New Jersey legislators are hoping to set aside $1.5 million a year for the New Jersey Manufacturing Extension Program, a not-for-profit that trains and connects the workforce within the state’s manufacturing sector.
Under proposed Senate Bill 1957, the funds would come out of a federal pot of money within the state’s labor department. NJMEP said it plans to use the funds to scale up operations at a South Jersey facility.
Lawmakers in the Senate Labor Committee approved the measure in a 5-0 vote at a Monday morning hearing.
“The New Jersey Manufacturing Extension Program has always been a significant piece in assisting manufacturers across the state,” one of the bill’s sponsors and-chair of Legislature’s Manufacturing Caucus, Sen. Linda Greenstein, D-14th District, said in a Monday statement. “With a permanent source of funding, they will be able to be consistent and effective with their work.”
Still, with the state facing a multi-billion dollar budget shortfall, and its reliance on an increasingly smaller pot of federal COVID-19 relief money, Gov. Phil Murphy has shown increasing skittishness with appropriating any new funds.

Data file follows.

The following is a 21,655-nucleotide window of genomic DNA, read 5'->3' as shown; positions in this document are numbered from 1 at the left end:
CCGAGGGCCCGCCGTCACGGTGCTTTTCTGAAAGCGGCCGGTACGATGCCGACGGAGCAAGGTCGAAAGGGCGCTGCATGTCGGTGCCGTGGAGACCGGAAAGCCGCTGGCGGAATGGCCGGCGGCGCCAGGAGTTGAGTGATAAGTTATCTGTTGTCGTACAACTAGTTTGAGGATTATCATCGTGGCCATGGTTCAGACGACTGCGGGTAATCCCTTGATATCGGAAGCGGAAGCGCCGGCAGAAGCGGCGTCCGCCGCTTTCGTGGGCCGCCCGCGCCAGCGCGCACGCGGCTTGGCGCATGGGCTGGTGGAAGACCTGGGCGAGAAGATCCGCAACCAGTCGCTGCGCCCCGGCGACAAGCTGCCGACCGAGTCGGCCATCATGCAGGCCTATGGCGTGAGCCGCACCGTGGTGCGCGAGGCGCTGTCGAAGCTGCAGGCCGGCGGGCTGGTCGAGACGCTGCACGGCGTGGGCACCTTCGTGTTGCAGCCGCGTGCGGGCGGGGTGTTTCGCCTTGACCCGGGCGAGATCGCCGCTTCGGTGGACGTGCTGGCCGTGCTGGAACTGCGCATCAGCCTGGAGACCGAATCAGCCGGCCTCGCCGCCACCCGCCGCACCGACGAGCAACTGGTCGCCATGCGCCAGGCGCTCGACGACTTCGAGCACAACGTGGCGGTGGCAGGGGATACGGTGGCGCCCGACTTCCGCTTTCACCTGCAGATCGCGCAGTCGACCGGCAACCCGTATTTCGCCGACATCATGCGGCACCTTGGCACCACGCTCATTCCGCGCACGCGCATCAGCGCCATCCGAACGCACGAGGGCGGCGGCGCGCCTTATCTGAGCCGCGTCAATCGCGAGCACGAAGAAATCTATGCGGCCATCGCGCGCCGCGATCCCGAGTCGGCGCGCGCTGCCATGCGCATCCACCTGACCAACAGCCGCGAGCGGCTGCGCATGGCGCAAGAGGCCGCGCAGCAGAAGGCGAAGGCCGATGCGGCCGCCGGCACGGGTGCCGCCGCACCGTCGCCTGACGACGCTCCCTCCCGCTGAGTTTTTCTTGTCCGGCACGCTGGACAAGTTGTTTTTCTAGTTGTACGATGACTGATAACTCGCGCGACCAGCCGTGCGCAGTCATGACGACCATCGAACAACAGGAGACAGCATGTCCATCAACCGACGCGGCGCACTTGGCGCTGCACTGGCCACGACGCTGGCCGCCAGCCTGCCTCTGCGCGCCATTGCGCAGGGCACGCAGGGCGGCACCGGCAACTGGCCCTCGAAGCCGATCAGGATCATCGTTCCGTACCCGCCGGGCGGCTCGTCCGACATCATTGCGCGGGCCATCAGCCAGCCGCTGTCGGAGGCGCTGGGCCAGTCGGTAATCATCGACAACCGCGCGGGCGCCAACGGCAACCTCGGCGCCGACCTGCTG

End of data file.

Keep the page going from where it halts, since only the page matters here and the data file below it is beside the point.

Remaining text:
“The bill is the beginning of the planning for a broader manufacturing strategy which includes NJMEP, to ensure our state is more competitive in the global market, and that we’re doing everything we can to help our local manufacturers grow and create jobs,” according to John Kennedy, NJMEP’s chief executive officer.
As the pandemic swept across the Northeast in March and April, the governors of New Jersey and five neighboring states wanted to coordinate the purchase of personal protective equipment, at a time when the federal government became something of an unreliable partner to get that equipment.
Easier still, Murphy said, would be to have those products – face masks, gloves and face shields – be produced in New Jersey. That would be a massive overhaul, Kennedy said, and a reversal of decades-long trends which have plagued the nation’s manufacturing sector.